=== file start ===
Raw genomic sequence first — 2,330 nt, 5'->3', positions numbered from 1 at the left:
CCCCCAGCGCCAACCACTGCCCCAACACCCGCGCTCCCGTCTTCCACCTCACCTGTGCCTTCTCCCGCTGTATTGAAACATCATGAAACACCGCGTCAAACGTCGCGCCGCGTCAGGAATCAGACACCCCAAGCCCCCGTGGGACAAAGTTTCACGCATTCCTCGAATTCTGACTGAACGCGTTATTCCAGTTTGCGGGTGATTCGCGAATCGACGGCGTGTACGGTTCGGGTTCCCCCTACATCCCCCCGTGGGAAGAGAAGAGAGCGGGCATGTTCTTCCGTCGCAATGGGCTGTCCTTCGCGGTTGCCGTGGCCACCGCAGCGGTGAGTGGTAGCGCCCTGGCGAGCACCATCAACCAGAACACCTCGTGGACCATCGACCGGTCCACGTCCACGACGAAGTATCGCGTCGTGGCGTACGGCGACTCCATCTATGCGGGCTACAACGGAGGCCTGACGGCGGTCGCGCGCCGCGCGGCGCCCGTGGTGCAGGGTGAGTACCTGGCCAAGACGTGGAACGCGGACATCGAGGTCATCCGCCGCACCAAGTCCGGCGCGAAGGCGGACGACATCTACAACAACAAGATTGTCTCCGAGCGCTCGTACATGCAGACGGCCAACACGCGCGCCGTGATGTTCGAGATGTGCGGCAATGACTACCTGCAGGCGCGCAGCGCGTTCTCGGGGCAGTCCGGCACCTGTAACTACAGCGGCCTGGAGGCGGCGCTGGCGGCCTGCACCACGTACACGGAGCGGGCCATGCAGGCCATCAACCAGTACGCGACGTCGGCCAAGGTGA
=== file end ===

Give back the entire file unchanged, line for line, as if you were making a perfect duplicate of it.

Raw genomic sequence first — 2,330 nt, 5'->3', positions numbered from 1 at the left:
CCCCCAGCGCCAACCACTGCCCCAACACCCGCGCTCCCGTCTTCCACCTCACCTGTGCCTTCTCCCGCTGTATTGAAACATCATGAAACACCGCGTCAAACGTCGCGCCGCGTCAGGAATCAGACACCCCAAGCCCCCGTGGGACAAAGTTTCACGCATTCCTCGAATTCTGACTGAACGCGTTATTCCAGTTTGCGGGTGATTCGCGAATCGACGGCGTGTACGGTTCGGGTTCCCCCTACATCCCCCCGTGGGAAGAGAAGAGAGCGGGCATGTTCTTCCGTCGCAATGGGCTGTCCTTCGCGGTTGCCGTGGCCACCGCAGCGGTGAGTGGTAGCGCCCTGGCGAGCACCATCAACCAGAACACCTCGTGGACCATCGACCGGTCCACGTCCACGACGAAGTATCGCGTCGTGGCGTACGGCGACTCCATCTATGCGGGCTACAACGGAGGCCTGACGGCGGTCGCGCGCCGCGCGGCGCCCGTGGTGCAGGGTGAGTACCTGGCCAAGACGTGGAACGCGGACATCGAGGTCATCCGCCGCACCAAGTCCGGCGCGAAGGCGGACGACATCTACAACAACAAGATTGTCTCCGAGCGCTCGTACATGCAGACGGCCAACACGCGCGCCGTGATGTTCGAGATGTGCGGCAATGACTACCTGCAGGCGCGCAGCGCGTTCTCGGGGCAGTCCGGCACCTGTAACTACAGCGGCCTGGAGGCGGCGCTGGCGGCCTGCACCACGTACACGGAGCGGGCCATGCAGGCCATCAACCAGTACGCGACGTCGGCCAAGGTGA